When I worked in downtown Oakland in college, I’d occasionally return to my quaint Berkeley studio with a huge plastic bag of jujubes from Chinatown. I never really ate jujubes growing up (we were really more of a longan family), but I decided to pick some up while buying banh cuốn rice roll sheets during my lunch break one day. I found that I liked how dry and sweet jujubes tasted, like if cotton candy was somehow both chewy and crunchy.
In hindsight, I didn’t really know how to pick out jujubes (lol). I thought that they normally looked wrinkly and had a bit of a desiccated texture, but I now know that jujubes are supposed to resemble mini apples — in fact, they’re even called “Chinese apples” (táo tàu) in Vietnamese!
Over the past few years, my dad has diligently cared for two jujube trees in the backyard. Dad’s fresh jujubes are crisp and plump, featuring a coppery gloss. They look more like acorns than sad brown prunes. They’re a big hit at our house, a beloved treat for humans and dogs alike.
Drying jujubes for jujube tea
Lately, we’ve been eating our fair share of dried jujubes. Since we’ve had such a good yield this year, my mom suggested that we sundry our jujubes to pop into my dad’s refreshing chè sâm bổ lượng (or ching bo leung) sweet cold soup dessert, which consists of TCM (traditional Chinese medicine)-adjacent ingredients such as seaweed, longan, pearl barley, and lotus. We’ve simply left our jujube harvest in a covered baking tray outside in the 90-degree heat, but you could also stick fresh jujubes into a dehydrator to dry them out.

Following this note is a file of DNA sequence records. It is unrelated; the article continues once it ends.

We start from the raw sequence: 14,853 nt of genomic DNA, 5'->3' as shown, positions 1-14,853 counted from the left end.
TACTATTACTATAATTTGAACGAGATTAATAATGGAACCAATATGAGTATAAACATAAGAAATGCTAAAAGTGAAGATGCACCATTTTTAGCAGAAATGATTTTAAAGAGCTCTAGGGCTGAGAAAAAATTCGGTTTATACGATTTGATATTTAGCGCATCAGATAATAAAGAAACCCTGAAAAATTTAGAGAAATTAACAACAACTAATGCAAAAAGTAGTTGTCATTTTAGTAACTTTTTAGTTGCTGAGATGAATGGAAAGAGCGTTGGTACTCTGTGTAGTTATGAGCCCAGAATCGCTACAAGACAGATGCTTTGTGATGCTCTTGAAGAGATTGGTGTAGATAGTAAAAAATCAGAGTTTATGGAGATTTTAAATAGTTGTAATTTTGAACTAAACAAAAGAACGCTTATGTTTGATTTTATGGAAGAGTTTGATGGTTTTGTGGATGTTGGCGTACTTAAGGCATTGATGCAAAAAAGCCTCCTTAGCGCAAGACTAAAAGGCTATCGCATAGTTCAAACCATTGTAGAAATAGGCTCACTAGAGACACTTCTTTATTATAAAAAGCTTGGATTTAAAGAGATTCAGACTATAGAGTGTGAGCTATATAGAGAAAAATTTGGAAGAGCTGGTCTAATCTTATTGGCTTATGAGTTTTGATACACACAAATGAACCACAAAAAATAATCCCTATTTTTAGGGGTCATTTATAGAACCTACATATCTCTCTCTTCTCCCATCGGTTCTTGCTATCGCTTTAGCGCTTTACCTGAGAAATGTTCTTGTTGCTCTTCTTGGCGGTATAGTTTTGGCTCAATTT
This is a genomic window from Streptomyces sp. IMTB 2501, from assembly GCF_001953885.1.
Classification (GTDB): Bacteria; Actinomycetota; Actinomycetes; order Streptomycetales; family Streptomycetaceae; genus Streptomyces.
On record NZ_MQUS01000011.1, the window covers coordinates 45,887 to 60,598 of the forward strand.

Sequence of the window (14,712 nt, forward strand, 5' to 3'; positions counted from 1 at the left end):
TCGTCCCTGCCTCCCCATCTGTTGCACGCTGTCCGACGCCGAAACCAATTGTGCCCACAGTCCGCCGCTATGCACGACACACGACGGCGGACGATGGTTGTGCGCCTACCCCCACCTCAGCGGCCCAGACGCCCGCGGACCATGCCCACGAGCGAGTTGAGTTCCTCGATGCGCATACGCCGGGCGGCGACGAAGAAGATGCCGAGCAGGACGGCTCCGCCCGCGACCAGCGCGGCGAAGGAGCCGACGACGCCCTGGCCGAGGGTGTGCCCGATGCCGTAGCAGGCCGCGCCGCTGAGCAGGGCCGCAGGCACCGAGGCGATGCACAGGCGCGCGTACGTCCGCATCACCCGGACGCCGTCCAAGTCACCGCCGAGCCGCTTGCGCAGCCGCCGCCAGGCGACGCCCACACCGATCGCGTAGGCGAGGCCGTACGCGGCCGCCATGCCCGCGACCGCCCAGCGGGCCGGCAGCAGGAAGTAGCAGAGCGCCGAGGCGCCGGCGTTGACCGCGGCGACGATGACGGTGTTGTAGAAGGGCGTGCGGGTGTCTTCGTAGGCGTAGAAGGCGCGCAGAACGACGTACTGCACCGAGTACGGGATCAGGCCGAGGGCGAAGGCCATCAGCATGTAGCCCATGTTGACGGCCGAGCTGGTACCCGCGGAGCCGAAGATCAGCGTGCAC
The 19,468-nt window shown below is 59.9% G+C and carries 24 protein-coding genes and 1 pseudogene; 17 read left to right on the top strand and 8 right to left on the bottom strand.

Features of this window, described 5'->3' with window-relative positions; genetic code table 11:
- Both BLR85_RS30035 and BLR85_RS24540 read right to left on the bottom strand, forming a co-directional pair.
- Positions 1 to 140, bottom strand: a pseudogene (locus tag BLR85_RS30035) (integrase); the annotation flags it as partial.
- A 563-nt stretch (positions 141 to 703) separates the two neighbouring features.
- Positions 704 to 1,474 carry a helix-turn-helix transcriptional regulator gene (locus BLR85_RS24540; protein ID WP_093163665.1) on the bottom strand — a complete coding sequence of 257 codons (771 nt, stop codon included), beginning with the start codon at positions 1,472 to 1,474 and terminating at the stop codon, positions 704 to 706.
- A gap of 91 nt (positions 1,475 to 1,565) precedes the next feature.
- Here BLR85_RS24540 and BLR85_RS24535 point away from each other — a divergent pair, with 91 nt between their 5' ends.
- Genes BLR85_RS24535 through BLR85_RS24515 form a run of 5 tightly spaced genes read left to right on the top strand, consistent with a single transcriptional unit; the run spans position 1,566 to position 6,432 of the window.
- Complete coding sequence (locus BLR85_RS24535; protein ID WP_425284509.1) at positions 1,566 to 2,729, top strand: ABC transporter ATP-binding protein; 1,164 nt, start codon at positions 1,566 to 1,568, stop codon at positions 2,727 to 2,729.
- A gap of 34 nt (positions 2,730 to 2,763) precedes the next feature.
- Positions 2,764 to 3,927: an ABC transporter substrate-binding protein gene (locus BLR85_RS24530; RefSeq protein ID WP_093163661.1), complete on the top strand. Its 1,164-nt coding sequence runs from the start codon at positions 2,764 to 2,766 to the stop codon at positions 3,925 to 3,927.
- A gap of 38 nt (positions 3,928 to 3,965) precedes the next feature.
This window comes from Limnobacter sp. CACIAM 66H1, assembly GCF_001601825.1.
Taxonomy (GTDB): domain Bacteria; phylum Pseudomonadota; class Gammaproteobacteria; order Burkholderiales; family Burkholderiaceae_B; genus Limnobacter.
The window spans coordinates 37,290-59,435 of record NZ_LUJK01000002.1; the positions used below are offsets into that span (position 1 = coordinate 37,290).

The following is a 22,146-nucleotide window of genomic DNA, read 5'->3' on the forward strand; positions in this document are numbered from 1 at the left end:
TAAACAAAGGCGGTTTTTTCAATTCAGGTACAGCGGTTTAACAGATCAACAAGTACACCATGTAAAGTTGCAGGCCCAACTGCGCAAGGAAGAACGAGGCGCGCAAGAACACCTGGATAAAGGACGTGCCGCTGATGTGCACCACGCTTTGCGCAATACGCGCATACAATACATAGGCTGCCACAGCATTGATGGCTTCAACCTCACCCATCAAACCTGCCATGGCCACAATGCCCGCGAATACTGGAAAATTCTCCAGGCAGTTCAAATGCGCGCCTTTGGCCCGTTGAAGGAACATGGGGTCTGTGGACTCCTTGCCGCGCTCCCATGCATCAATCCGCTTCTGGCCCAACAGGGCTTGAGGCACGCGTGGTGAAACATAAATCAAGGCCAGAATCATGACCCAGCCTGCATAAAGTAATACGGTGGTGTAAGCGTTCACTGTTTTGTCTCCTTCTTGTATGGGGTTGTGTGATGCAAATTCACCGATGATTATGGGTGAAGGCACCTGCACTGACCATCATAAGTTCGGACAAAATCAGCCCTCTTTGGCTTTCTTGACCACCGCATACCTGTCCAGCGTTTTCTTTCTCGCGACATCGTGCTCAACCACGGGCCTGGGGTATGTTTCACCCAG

Brewing jujube tea
Besides enjoying dried jujubes in chè, I’ve been brewing up jujube tea, formally cementing my status as an Asian auntie. A faint amber yellow in color, jujube tea is sweet, fragrant, and, I swear, excellent for sleep.
My jujube tea recipe
I’m sure there’s a proper way to brew it, but here’s my very simple jujube tea recipe: I’ve simply been removing the seeds from my jujubes and letting them steep in boiling water for about 10 to 15 minutes. For extra flavor, I’ll also toss in dried goji berries and fresh slices of ginger, but I do find that ginger’s a bit too spicy for late summer. For extra sweetness, I know that some people also add honey to their jujube tea, but I’m content with the sweetness from the jujube fruit itself.
If you’re looking to round out your warm autumn beverage rotation, jujube tea definitely deserves a spot next to hot toddies, mulled wines, and pumpkin spice lattes, especially if you lean towards herbal, non-alcoholic drinks. In a warm Central Valley September, I let my tea cool off and pour it over some ice for a soothing evening refresh! In the autumn, I’ll be brewing up many more cups of piping hot ginger and jujube tea.